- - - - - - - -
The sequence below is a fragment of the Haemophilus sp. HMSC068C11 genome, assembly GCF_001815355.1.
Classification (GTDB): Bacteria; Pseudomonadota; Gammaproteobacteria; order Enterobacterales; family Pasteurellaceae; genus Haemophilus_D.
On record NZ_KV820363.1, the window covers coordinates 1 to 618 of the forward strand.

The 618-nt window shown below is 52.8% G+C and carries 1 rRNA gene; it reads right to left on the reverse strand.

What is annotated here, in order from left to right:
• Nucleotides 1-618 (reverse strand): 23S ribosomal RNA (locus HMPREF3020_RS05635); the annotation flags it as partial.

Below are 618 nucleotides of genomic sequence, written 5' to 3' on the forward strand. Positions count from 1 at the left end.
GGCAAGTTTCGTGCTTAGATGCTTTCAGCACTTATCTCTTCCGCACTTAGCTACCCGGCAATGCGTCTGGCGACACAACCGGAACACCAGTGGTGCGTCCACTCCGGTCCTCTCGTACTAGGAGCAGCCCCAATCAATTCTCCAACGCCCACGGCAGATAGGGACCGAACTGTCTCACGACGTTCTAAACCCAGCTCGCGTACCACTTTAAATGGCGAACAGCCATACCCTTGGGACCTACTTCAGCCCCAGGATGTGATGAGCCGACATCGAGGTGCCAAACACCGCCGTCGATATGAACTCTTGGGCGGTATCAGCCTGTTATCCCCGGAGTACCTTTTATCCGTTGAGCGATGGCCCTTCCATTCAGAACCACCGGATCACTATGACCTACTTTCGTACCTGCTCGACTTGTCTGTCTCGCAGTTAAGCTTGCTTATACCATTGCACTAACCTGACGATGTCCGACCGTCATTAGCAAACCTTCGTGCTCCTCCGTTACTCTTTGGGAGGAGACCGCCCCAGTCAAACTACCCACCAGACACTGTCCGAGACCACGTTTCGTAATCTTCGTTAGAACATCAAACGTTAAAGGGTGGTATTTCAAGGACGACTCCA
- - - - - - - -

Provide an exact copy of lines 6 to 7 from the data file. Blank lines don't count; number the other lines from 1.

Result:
• Nucleotides 1-618 (reverse strand): 23S ribosomal RNA (locus HMPREF3020_RS05635); the annotation flags it as partial.

Below are 618 nucleotides of genomic sequence, written 5' to 3' on the forward strand. Positions count from 1 at the left end.